Data obtained by GRACE (Gravity Recovery and Climate Experiment) have been used to invert for the seismic source parameters of megathrust earthquakes under the assumption of either uniform slip over an entire fault or a point-like seismic source. Herein, we further extend the inversion of GRACE long-wavelength gravity changes to heterogeneous slip distributions during the 2011 Tohoku earthquake using three fault models: (I) a constant-strike and constant-dip fault, (II) a variable dip fault, and (III) a realistically varying strike fault. By removing the post-seismic signal from the time series, and taking the effect of ocean water redistribution into account, we invert for slip models I, II, and III using co-seismic gravity changes measured by GRACE, de-striped by DDK3 decorrelation filter. The total seismic moments of our slip models, with respective values of 4.9×1022 Nm, 5.1×1022 Nm, and 5.0×1022 Nm, are smaller than those obtained by other studies relying on GRACE data. The resulting centroids are also located at greater depths (20 km, 19.8 km, and 17.4 km, respectively). By combining onshore GPS, GPS-Acoustic, and GRACE data, we obtain a jointly inverted slip model with a seismic moment of 4.8×1022 Nm, which is larger than the seismic moment obtained using only the GPS displacements. We show that the slip inverted from low degree space-borne gravimetric data, which contains information at the ocean region, is affected by the strike of the arcuate trench. The space-borne gravimetric data help us constrain the source parameters of a megathrust earthquake within the frame of heterogeneous slip models.
The 13 November 2016 Kaikoura earthquake occurred in the northeastern coastal region of the South Island, New Zealand. The Mw 7.8 mainshock generated a complex pattern of surface ruptures, and was followed within about 12 hours by three moderate shocks of Mw ≥ 6.0. Here we use teleseismic waveforms to invert for the source rupture of the Kaikoura earthquake. The resulting slip-distribution model exhibits insignificant slip near the hypocenter and three pockets of major slip zones with distinct senses of motion. The mainshock started from a rupture near the hypocenter, grew into thrust on shallow crustal faults ~50 km northeast of the hypocenter, and then developed into two slip zones: a deeper one with oblique thrust and a shallower one with almost purely right-lateral strike-slip. Locations of the thrust and strike-slip motions in the slip-distribution model agree well with reported coastal uplifts and horizontal offsets. The overall slip pattern is dominated by horizontal motion, especially at shallow depth, due to the partitioning of thrust and strike-slip motions above the subduction zone megathrust. Aftershock distribution suggests that most aftershocks tend to occur near the edges of the major slip zones of the mainshock. This observation on aftershock locations may provide useful information for seismic hazard assessments after large earthquakes.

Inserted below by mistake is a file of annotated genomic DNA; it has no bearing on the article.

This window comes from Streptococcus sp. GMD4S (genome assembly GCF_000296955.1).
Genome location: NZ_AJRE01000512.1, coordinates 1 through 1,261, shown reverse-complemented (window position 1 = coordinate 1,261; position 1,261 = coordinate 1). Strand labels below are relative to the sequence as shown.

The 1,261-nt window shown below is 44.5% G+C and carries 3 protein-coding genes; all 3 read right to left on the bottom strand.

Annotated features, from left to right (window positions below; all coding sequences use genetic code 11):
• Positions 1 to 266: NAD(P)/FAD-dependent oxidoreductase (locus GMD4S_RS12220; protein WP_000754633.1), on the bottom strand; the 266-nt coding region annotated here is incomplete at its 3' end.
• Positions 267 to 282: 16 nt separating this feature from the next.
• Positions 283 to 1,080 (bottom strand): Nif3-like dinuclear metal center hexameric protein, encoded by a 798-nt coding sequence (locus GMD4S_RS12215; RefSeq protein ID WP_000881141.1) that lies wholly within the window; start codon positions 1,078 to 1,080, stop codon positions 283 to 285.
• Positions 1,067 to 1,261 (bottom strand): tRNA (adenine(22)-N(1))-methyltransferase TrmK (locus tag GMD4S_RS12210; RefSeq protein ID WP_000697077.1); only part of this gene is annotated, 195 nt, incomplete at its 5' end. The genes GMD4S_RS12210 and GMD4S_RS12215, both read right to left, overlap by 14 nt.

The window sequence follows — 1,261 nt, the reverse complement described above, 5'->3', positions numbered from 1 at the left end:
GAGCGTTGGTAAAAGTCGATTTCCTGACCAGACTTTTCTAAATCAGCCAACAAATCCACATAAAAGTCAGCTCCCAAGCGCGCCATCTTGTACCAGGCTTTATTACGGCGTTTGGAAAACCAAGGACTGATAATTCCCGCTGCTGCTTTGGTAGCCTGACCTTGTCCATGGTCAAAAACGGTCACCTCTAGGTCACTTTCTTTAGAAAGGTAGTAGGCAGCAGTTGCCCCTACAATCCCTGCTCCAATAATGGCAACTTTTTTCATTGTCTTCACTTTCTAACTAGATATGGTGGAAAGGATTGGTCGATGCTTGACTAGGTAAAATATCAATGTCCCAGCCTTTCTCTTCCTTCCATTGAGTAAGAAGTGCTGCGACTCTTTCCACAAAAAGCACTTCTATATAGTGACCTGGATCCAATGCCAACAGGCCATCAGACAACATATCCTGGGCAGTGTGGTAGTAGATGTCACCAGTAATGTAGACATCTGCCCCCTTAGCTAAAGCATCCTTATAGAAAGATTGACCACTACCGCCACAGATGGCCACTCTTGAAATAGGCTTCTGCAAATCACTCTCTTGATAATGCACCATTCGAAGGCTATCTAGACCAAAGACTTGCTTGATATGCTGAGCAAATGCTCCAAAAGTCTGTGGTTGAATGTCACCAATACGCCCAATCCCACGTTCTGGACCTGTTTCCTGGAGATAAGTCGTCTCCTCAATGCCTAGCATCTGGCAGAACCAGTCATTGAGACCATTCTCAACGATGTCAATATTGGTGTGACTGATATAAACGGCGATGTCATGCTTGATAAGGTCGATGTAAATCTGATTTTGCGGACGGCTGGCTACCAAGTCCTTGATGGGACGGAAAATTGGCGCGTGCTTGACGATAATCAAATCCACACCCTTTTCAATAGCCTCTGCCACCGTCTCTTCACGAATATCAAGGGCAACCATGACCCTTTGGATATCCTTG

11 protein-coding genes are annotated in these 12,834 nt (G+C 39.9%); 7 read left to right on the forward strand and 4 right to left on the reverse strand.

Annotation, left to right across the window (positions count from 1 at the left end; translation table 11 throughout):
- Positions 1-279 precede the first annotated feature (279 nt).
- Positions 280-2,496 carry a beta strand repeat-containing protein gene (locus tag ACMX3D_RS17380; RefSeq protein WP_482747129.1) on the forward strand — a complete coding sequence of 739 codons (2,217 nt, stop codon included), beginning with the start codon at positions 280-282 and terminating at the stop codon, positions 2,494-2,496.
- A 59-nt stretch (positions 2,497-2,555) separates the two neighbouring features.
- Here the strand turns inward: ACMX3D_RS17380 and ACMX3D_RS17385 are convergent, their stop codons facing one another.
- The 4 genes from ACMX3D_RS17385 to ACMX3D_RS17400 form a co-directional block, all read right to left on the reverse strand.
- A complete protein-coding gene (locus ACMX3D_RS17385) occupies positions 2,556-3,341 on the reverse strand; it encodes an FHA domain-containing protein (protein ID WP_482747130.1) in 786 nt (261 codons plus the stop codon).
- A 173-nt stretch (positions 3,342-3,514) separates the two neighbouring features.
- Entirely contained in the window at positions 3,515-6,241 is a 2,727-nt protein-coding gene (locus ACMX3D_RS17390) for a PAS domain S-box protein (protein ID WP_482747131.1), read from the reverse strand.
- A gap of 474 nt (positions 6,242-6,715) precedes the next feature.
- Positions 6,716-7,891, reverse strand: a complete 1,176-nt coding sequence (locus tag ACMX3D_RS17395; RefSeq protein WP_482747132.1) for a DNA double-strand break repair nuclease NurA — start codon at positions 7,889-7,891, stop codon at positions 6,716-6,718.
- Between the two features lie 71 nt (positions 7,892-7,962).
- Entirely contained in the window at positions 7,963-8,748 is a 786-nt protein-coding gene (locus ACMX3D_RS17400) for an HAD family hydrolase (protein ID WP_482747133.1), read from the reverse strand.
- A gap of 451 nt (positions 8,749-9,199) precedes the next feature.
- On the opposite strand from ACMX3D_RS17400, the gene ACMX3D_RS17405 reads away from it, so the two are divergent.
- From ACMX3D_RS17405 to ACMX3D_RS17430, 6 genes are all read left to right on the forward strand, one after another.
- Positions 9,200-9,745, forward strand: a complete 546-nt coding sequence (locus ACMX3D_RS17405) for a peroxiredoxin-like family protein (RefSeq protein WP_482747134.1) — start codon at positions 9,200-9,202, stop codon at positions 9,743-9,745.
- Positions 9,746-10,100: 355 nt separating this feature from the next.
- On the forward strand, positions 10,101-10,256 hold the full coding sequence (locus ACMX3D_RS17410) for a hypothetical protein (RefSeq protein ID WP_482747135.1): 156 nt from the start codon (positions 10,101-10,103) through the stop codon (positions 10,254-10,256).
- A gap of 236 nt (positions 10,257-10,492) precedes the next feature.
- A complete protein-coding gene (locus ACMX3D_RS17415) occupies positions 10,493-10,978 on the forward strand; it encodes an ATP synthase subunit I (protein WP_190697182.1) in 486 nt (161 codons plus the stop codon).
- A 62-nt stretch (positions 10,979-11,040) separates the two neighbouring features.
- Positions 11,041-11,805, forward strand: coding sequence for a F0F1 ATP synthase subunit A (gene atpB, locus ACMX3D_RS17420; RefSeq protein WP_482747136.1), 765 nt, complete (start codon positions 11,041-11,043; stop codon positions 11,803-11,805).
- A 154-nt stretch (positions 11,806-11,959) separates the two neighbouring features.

This study tested five methods widely used in estimating the complete magnitudes (MC) of earthquake catalogs. Using catalogs of observed earthquake properties, we test the performance of these five algorithms under several challenging conditions, such as small volume of events and spatial-temporal heterogeneity, in order to see whether the algorithms are stable and in agreement with known data. We find that the maximum curvature method (MAXC) has perfect stability, but will significantly underestimate MC unless heterogeneity is absent. MC estimated by the b-value stability method (MBS) requires many events to reach a stable result. Results from the goodness of fit method (GFT) were unstable when heterogeneity lowered the fitness level. The entire magnitude range method (EMR) is relatively stable in most conditions, and can reflect the change in MC when heterogeneity exists, but when the incomplete part of the earthquake catalog is dismissed, this method fails. The median-based analysis of the segment slope method (MBASS) can tolerate small sample size, but is incapable of reflecting the missing degree of small events in aftershock sequences. In conditions where MC changes rapidly, such as in aftershock sequences, observing the time sequence directly can give a precise estimation of the complete sub-catalog, but only when the number of events available for study is large enough can the MAXC, GFT, and MBS methods give a similarly reliable estimation.